How they did it
The idea to look at quality measures came from ProPublica’s Nursing Home Inspect. Beltz said he couldn’t find anything comparable online so decided to tackle the project himself. He thought he might find a few trouble spots, but never expected to find 1,127 homes across the country still considered “good” or “very good” overall despite low QM ratings.
Beltz used CMS’ May 1 Nursing Home Compare Star Rating and minimum data set (MDS) quality measures databases. In addition to the overall QM rating, he looked at seven QM metrics specific to long-term care:
- Pressure ulcers.
- Losing too much weight.
- Catheter inserted and left in bladder.
- Urinary tract infections.
- Antipsychotic information.
- Ability to move worsened, anti-anxiety or hypnotic medication.
The facility rating for the QM domain is based on performance in a subset of the MDS-based quality measures and three MDS- and Medicare claims-based measures posted on Nursing Home Compare, according to CMS.(Five additional long and short-stay measures were added, effective July 1). The specific metrics Beltz analyzed could have many serious health implications for patients, he said.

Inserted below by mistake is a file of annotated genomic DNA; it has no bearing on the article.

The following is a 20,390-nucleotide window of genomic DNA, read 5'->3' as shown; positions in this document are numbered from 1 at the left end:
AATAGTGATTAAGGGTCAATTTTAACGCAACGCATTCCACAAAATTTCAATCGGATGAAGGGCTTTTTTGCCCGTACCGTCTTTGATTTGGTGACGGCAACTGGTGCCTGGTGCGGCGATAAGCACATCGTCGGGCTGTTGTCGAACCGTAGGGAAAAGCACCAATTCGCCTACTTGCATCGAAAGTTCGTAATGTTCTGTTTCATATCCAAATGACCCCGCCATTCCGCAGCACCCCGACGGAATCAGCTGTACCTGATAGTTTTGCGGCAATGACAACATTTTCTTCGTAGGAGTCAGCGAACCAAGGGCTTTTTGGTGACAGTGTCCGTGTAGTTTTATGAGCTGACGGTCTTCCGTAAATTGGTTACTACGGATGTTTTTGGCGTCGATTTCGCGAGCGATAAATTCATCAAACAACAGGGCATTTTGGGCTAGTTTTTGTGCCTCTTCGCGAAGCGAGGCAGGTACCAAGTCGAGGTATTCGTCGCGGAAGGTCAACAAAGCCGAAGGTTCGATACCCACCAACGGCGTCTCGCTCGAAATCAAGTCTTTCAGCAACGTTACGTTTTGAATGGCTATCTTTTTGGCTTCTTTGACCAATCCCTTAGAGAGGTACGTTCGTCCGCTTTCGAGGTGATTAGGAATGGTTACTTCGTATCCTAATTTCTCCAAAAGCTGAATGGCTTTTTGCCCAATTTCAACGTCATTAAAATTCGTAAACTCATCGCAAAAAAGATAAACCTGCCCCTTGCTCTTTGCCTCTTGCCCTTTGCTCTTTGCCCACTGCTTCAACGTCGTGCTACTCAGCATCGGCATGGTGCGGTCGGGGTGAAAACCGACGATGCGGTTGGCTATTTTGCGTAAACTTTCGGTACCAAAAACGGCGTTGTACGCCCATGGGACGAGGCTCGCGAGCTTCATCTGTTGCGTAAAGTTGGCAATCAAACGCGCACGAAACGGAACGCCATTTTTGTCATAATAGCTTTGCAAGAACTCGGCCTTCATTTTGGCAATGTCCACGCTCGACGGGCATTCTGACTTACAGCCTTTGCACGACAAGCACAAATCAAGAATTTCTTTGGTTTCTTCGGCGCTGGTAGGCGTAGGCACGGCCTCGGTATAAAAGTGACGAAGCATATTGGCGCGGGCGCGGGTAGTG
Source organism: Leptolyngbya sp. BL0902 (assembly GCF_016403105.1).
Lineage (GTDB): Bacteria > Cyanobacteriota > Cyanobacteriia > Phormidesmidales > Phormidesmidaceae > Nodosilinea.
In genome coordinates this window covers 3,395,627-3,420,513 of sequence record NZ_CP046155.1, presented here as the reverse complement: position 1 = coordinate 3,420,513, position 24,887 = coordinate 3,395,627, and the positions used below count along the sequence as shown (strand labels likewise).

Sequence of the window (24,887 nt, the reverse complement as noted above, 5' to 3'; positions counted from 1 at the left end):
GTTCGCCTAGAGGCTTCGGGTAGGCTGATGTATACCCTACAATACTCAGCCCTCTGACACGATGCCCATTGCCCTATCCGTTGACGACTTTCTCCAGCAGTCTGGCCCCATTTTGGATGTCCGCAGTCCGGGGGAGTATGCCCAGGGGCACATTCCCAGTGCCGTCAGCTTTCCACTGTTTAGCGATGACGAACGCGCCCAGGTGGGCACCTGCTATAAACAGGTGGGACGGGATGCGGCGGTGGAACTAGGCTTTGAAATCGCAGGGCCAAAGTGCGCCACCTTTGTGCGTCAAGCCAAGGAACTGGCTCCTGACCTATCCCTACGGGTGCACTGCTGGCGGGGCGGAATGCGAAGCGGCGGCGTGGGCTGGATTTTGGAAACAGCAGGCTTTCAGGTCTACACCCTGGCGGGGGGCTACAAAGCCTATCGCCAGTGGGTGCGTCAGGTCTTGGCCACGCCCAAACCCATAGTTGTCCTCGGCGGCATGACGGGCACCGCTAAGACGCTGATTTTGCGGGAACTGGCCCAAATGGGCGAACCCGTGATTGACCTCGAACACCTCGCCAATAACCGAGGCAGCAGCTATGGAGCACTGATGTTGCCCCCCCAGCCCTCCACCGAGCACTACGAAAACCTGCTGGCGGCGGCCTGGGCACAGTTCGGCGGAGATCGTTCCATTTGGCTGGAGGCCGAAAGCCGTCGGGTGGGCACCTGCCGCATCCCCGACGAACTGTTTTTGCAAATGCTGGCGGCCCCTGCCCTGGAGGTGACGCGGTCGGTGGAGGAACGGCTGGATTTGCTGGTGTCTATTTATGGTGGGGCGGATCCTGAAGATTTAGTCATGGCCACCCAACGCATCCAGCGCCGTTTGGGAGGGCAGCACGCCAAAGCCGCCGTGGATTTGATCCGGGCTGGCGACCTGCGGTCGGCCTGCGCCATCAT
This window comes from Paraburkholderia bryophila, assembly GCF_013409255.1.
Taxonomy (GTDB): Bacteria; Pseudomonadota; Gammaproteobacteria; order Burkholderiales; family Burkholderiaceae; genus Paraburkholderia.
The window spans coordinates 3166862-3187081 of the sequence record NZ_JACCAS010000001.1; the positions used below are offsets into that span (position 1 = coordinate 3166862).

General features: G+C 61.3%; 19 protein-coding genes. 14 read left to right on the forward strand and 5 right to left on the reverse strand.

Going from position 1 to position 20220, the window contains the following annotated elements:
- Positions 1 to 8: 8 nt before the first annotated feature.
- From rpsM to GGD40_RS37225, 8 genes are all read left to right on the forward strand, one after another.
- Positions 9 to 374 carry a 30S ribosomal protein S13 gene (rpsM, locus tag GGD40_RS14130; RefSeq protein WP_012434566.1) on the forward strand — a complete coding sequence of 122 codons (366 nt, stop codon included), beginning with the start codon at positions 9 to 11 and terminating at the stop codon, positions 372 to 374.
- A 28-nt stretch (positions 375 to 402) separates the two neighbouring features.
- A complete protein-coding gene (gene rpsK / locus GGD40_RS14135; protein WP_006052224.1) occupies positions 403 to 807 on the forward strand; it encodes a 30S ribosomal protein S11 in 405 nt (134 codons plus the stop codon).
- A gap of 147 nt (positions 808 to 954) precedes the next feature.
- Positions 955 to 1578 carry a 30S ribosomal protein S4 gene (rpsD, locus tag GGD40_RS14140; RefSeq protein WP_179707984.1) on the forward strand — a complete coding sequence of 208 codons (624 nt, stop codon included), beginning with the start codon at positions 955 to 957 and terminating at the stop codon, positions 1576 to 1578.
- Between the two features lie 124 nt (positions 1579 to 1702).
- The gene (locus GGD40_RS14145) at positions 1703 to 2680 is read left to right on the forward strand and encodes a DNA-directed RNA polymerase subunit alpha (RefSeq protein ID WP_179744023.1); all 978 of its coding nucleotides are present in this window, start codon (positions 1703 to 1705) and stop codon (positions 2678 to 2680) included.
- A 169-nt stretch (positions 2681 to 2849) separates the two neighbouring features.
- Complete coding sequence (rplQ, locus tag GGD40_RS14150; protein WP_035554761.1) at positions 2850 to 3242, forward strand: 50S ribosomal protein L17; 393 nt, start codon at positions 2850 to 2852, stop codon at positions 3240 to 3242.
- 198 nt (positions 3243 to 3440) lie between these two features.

It took a few days to scrub and clean the datasets – just the quality measures data alone included some 676,000 records. Beltz’s team then culled the Pennsylvania-specific data, which was tabulated and mapped. Potentially troublesome facilities throughout the state were highlighted.
“We tried to get some answers from the state nursing home ombudsman and other state officials and received back form letters saying essentially that they were doing their best,” he said.
Jeff Porter, AHCJ’s special projects director, spot-checked the Pennsylvania data, and found the conclusions accurate.
A caveat about star ratings
Edelman said it’s hard to trust the ratings when five-star facilities get sued for wrongful death or a shift in management can change things for better or worse. “Don’t rely on it,” she advised. This New York Times article looked at how some nursing homes can game the system.
Consumers are often at a complete loss when trying to choose a facility, especially since they often are under immense stress and time pressure. According to Edelman, the most important aspect of star ratings are actually the staffing ratios. “Adequate numbers of nurses and aides will do a lot to improve poor quality measures,” she said.
Well before stars were part of CMS’ nursing home performance, this article in BMC Health Research, co-authored by AHCJ member Trudy Lieberman, noted: